You can learn more about that speech and about the civil rights movement in a book called, The Politics Of Injustice: The Kennedys, The Freedom Rides, And The Electoral Consequences of Moral Compromise, by David Niven: buy it on Amazon.ca
It’s a fascinating period: the Cold War, the Civil Rights movement, the beatniks, the Kennedy-Nixon debates, the Berlin Wall, Khrushchev, the Avro Arrow,the Diefenbaker-Pearson debates, the Space Race…. Although I was young then, I still remember the TV news showing the marches and the protests. I remember rather fondly the folk music of the day. However, I would hesitate to equate the Freedom Riders – who put their lives on the line to end a social injustice in America – with a protest against an ice rink. I am quite sure we did not engage the dogs or the water cannons on the protesters, even though they were demanding higher taxes.
In that same speech, Kennedy said,
“My faith is that Americans are not an inert people. My conviction is that we are rising as a people to confront the hard challenges of our age-and that we know that the hardest challenges are often those within ourselves. My confidence is that, as we strive constantly to meet the exacting standard of our national tradition, we will liberate a moral emery within our nation which will transform America’s role and America’s influence throughout the world-and that upon this release of energy depends the world’s hope for peace, freedom and justice everywhere.”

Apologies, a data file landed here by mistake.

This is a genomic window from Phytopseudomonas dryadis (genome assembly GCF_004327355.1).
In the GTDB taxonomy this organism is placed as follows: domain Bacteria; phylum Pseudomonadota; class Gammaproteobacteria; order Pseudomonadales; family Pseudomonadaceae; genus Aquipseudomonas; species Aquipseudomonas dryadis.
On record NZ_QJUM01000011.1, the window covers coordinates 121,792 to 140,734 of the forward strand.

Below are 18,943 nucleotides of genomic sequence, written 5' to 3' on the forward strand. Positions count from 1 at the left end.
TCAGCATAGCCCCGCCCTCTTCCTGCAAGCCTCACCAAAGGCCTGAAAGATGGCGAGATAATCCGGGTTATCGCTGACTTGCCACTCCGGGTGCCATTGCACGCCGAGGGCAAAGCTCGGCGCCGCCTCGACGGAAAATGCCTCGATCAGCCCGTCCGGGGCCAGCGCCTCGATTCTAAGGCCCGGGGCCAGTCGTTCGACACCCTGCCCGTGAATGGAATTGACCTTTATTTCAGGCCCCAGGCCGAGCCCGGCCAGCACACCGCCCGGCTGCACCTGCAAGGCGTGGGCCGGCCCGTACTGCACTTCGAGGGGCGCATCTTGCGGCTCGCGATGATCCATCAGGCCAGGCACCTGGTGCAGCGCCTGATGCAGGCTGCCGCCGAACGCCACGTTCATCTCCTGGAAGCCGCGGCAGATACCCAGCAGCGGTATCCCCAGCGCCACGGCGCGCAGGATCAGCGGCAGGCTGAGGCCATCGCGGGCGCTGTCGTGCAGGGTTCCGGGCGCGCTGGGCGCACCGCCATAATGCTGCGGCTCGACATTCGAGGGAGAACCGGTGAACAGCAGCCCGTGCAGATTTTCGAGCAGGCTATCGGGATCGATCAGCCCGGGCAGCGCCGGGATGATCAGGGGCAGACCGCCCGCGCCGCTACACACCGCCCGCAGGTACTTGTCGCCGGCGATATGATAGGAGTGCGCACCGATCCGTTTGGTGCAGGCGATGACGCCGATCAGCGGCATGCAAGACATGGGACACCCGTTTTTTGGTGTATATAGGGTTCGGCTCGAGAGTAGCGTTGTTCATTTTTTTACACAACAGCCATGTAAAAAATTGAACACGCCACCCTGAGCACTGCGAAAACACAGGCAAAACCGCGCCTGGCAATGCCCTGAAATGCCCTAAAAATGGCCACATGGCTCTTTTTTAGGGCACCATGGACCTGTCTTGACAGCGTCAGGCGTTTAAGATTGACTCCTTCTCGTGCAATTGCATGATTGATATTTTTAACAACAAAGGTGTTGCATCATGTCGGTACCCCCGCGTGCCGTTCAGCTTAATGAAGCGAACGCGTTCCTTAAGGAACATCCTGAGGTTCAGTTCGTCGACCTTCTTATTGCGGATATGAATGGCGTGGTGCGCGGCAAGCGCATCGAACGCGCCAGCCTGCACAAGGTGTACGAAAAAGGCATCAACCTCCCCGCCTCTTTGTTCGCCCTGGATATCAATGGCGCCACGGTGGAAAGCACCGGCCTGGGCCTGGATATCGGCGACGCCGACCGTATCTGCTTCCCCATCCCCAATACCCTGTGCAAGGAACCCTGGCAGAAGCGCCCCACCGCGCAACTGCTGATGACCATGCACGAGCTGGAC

See here. Kennedy was speaking about the injustice of the segregation that kept African-Americans from enjoying the same rights that their white counterparts in the south enjoyed (like being able to vote, attend university, eat in any restaurant). Kennedy was a very vocal advocate for civil rights. Canada, on the other hand, had civil rights, and shared none of the social unrest around this issue.
I don’t recall that Kennedy ever turned his oratory skills on the issue of municipal swimming pools, but I have not read all of his speeches. I just know this speech was not about them. Without that context to link them, I’m sorry, but I just can’t see the relevance of this quote.
If we’re going to pull phrases out of context, I would prefer to use this one from the same speech, noted above:
“Americans are not an inert people. My conviction is that we are rising.”
Like the lines used in the letter, it has nothing to do with Canada, municipal politics, or swimming pools, but it sounds like something you can have fun with. What’s life without a sense of humour, eh?
Kennedy made another speech to the B’nai B’rith in Chicago, in October, 1963. You can read it here. It’s quite powerful – again it’s mostly about freedom and civil rights. But like all of his speeches I’ve read, it has nothing whatsoever to do with Collingwood or municipal process.
I digress. The issue is about using words taken out of context as inspirational quotes, or to ascribe some credibility to an argument. When readers realize neither quotation is relevant to the issue, it makes you wonder why they were chosen. Without contextual relevance, where is the meaning? That’s a question wise readers will ask, and they may extend it to the rest of the letter.